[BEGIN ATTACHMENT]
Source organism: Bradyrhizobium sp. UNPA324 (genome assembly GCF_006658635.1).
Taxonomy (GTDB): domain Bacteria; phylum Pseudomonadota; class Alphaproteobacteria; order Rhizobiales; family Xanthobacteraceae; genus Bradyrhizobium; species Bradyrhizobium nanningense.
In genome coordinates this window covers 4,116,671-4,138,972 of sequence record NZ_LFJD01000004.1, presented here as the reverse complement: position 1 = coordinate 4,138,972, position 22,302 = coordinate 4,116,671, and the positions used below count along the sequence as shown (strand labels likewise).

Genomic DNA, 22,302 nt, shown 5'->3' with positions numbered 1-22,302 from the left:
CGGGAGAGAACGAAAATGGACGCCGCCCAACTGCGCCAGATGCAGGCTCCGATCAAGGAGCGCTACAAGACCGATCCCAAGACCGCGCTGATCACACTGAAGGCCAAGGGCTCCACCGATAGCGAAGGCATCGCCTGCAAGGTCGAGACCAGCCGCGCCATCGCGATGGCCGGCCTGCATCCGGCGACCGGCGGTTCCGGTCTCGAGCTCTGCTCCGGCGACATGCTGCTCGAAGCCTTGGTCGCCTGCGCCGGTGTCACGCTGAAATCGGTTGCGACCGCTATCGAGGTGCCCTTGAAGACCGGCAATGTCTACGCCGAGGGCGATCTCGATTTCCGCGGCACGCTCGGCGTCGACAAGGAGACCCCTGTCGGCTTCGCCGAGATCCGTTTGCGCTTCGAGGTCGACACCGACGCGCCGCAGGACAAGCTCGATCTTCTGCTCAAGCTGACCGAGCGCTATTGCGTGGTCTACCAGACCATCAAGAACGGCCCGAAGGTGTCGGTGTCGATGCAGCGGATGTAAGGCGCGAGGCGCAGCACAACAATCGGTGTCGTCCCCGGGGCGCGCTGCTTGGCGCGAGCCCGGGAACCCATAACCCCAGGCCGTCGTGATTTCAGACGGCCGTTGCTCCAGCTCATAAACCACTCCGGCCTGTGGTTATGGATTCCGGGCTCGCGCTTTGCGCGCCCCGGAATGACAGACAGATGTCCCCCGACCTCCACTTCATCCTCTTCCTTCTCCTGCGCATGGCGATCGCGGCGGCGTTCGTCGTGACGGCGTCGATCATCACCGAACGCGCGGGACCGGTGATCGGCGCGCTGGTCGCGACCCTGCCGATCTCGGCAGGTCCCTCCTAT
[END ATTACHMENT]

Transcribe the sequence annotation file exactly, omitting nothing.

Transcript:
Source organism: Bradyrhizobium sp. UNPA324 (genome assembly GCF_006658635.1).
Taxonomy (GTDB): domain Bacteria; phylum Pseudomonadota; class Alphaproteobacteria; order Rhizobiales; family Xanthobacteraceae; genus Bradyrhizobium; species Bradyrhizobium nanningense.
In genome coordinates this window covers 4,116,671-4,138,972 of sequence record NZ_LFJD01000004.1, presented here as the reverse complement: position 1 = coordinate 4,138,972, position 22,302 = coordinate 4,116,671, and the positions used below count along the sequence as shown (strand labels likewise).

Genomic DNA, 22,302 nt, shown 5'->3' with positions numbered 1-22,302 from the left:
CGGGAGAGAACGAAAATGGACGCCGCCCAACTGCGCCAGATGCAGGCTCCGATCAAGGAGCGCTACAAGACCGATCCCAAGACCGCGCTGATCACACTGAAGGCCAAGGGCTCCACCGATAGCGAAGGCATCGCCTGCAAGGTCGAGACCAGCCGCGCCATCGCGATGGCCGGCCTGCATCCGGCGACCGGCGGTTCCGGTCTCGAGCTCTGCTCCGGCGACATGCTGCTCGAAGCCTTGGTCGCCTGCGCCGGTGTCACGCTGAAATCGGTTGCGACCGCTATCGAGGTGCCCTTGAAGACCGGCAATGTCTACGCCGAGGGCGATCTCGATTTCCGCGGCACGCTCGGCGTCGACAAGGAGACCCCTGTCGGCTTCGCCGAGATCCGTTTGCGCTTCGAGGTCGACACCGACGCGCCGCAGGACAAGCTCGATCTTCTGCTCAAGCTGACCGAGCGCTATTGCGTGGTCTACCAGACCATCAAGAACGGCCCGAAGGTGTCGGTGTCGATGCAGCGGATGTAAGGCGCGAGGCGCAGCACAACAATCGGTGTCGTCCCCGGGGCGCGCTGCTTGGCGCGAGCCCGGGAACCCATAACCCCAGGCCGTCGTGATTTCAGACGGCCGTTGCTCCAGCTCATAAACCACTCCGGCCTGTGGTTATGGATTCCGGGCTCGCGCTTTGCGCGCCCCGGAATGACAGACAGATGTCCCCCGACCTCCACTTCATCCTCTTCCTTCTCCTGCGCATGGCGATCGCGGCGGCGTTCGTCGTGACGGCGTCGATCATCACCGAACGCGCGGGACCGGTGATCGGCGCGCTGGTCGCGACCCTGCCGATCTCGGCAGGTCCCTCCTAT